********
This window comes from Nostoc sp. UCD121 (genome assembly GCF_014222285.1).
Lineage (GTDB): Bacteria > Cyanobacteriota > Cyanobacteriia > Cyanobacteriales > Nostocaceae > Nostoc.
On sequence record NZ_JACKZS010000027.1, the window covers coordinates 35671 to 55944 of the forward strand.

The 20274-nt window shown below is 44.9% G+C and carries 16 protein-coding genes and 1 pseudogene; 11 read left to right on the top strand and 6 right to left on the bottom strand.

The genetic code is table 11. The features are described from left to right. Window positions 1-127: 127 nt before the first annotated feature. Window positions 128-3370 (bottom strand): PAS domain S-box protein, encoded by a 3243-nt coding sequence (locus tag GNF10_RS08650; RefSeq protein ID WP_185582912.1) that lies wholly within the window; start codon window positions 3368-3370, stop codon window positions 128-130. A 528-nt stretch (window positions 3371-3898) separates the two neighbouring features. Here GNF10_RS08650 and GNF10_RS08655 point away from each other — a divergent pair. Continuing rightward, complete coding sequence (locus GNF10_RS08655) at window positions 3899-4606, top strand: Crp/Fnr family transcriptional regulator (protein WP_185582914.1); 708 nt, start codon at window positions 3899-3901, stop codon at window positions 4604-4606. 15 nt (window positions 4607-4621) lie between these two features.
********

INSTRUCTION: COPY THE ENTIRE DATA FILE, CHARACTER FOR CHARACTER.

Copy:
This window comes from Nostoc sp. UCD121 (genome assembly GCF_014222285.1).
Lineage (GTDB): Bacteria > Cyanobacteriota > Cyanobacteriia > Cyanobacteriales > Nostocaceae > Nostoc.
On sequence record NZ_JACKZS010000027.1, the window covers coordinates 35671 to 55944 of the forward strand.

The 20274-nt window shown below is 44.9% G+C and carries 16 protein-coding genes and 1 pseudogene; 11 read left to right on the top strand and 6 right to left on the bottom strand.

The genetic code is table 11. The features are described from left to right. Window positions 1-127: 127 nt before the first annotated feature. Window positions 128-3370 (bottom strand): PAS domain S-box protein, encoded by a 3243-nt coding sequence (locus tag GNF10_RS08650; RefSeq protein ID WP_185582912.1) that lies wholly within the window; start codon window positions 3368-3370, stop codon window positions 128-130. A 528-nt stretch (window positions 3371-3898) separates the two neighbouring features. Here GNF10_RS08650 and GNF10_RS08655 point away from each other — a divergent pair. Continuing rightward, complete coding sequence (locus GNF10_RS08655) at window positions 3899-4606, top strand: Crp/Fnr family transcriptional regulator (protein WP_185582914.1); 708 nt, start codon at window positions 3899-3901, stop codon at window positions 4604-4606. 15 nt (window positions 4607-4621) lie between these two features.